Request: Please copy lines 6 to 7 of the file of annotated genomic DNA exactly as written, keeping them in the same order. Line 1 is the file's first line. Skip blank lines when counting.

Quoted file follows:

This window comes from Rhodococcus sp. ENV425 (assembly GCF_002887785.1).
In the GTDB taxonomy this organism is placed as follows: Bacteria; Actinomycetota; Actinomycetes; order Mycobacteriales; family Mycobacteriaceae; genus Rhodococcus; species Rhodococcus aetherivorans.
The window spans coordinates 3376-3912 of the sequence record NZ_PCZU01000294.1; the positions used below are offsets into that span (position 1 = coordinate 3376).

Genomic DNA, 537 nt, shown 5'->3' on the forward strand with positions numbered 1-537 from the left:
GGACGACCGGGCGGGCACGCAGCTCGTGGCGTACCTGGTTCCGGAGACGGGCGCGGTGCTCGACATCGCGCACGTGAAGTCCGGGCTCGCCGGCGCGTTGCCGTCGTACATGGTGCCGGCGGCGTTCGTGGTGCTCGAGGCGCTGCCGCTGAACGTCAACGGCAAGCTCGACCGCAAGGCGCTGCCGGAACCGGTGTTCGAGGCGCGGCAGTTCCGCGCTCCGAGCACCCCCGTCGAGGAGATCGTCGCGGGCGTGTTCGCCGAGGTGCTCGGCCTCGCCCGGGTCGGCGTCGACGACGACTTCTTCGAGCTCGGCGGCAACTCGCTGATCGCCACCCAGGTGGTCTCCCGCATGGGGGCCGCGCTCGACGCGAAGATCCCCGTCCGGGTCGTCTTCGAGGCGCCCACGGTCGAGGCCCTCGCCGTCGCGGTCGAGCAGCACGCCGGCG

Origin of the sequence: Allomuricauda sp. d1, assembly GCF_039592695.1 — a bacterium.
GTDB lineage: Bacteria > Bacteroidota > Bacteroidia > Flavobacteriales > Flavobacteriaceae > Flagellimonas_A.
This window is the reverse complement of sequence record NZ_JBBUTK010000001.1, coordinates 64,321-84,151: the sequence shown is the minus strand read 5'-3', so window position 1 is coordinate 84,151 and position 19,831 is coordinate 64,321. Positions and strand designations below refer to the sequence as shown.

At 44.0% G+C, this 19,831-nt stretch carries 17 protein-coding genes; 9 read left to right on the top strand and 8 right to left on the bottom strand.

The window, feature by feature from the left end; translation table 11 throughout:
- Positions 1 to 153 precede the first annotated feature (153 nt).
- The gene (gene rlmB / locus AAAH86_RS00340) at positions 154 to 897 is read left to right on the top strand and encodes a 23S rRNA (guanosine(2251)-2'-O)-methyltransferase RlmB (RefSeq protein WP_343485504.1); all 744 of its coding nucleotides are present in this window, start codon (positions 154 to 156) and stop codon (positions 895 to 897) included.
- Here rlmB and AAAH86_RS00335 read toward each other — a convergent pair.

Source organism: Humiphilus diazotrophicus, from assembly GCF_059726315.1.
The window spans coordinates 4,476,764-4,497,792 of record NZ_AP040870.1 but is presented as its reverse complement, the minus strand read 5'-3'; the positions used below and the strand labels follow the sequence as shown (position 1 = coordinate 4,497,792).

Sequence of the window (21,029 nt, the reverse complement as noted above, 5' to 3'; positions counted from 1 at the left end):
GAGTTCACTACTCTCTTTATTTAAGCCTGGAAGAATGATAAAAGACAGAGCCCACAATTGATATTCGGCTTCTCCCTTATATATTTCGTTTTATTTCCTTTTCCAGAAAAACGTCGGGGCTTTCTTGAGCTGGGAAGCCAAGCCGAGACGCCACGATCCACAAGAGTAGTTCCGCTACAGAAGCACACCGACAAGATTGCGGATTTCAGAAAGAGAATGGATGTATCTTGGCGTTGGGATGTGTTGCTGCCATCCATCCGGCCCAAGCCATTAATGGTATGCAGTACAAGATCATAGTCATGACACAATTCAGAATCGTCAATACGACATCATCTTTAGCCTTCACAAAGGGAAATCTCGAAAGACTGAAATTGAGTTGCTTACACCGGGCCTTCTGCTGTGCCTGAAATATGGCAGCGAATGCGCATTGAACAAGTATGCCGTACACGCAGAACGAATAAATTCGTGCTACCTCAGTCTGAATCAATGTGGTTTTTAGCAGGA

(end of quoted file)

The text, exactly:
Origin of the sequence: Allomuricauda sp. d1, assembly GCF_039592695.1 — a bacterium.
GTDB lineage: Bacteria > Bacteroidota > Bacteroidia > Flavobacteriales > Flavobacteriaceae > Flagellimonas_A.